Skip to main content

Equality, Diversity and Inclusion (EDI) in research: an introduction

This information provides a brief introduction to Equality, Diversity and Inclusion (EDI) in research and why it is important.


Large group of diverse people waving pictured from above
Involving diverse groups of people in health and social care research.

What do Equality, Diversity and Inclusion mean?

The NIHR (National Institute for Health and Social Care Research) define Equality, Diversity and Inclusion as:


Ensuring that everyone is given equal access to resources and opportunities to utilise their skills and talents. Taking a systems approach to what we do and how we do it and identifying and removing long standing, structural barriers to success.


Being reflective of the wider community. Having a diverse community, with people from a broad range of backgrounds represented in all areas and at all levels.


An approach where groups or individuals with different backgrounds are welcomed, culturally and socially accepted, and treated equally. Engaging with each person as an individual. A sense of belonging that is respectful of people for who they are.

Why is embedding EDI in health and social care research important?

The health and social care needs of specific groups or individuals are not met when they are not involved in health and social care research. This contributes to these specific groups or individuals having significantly worse health outcomes and experiences, when compared to others. These differences are known as health inequalities.

Health inequalities can involve differences in:

  • health status, for example, life expectancy
  • access to care, for example, availability of given services
  • quality and experience of care, for example, levels of patient satisfaction
  • behavioural risks to health, for example, smoking rates
  • wider determinants of health, for example, quality of housing.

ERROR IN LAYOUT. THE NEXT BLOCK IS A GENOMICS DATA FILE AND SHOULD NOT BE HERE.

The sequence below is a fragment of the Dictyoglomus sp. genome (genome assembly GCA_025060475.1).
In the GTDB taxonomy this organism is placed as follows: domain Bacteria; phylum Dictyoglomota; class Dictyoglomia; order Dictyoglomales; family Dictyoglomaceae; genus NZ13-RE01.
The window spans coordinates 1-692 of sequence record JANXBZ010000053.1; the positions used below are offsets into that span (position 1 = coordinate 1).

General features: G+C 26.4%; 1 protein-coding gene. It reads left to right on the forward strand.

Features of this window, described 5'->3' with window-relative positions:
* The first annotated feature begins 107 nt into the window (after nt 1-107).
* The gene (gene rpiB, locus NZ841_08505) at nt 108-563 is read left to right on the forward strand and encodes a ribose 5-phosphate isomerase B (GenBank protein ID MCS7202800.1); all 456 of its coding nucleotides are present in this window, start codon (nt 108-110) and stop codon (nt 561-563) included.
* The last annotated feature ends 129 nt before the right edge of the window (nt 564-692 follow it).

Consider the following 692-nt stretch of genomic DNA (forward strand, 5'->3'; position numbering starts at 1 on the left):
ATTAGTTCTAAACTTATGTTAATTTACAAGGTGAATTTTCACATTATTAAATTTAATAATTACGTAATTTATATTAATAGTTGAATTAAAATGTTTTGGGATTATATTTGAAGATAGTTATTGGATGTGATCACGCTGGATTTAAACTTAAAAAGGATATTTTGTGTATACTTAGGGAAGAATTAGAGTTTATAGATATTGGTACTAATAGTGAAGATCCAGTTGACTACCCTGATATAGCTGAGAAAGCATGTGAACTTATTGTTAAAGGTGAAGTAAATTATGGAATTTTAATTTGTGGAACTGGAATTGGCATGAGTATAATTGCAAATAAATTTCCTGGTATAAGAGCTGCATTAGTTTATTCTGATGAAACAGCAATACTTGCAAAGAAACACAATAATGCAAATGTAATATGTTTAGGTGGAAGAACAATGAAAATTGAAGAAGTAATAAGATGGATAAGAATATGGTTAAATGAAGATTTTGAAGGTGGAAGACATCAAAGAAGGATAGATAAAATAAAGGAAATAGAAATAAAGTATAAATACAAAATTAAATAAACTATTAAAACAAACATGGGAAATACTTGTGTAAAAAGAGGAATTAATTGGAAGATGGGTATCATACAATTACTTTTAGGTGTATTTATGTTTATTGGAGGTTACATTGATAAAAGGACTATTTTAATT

Differences in health status and the things that determine it can be experienced by people grouped by a range of factors. In England, health inequalities are often analysed across four types of factors:

  1. socio-economic factors, for example, income
  2. geography, for example, region or whether urban or rural
  3. socially excluded groups, for example, people experiencing homelessness
  4. specific characteristics including those protected in law (Equality Act 2010) these are:
    • age
    • disability
    • gender reassignment
    • marriage or civil partnership
    • pregnancy and maternity
    • race
    • religion or belief
    • sex
    • sexual orientation

To find more about each protected characteristic, read the University's guide.

To address health inequalities, researchers need to be aware of specific groups or individuals who are underserved and underrepresented in research, this will enable them to align their research questions and research design to ensure their research benefits those with the greatest need. This can be achieved through involving specific groups or individuals in the whole research journey – from conception and design; to recruitment and dissemination.

How will this resource help?

This resource will help researchers to understand the importance of EDI, and support them with embedding EDI in every stage of their health and social care research project.

On this page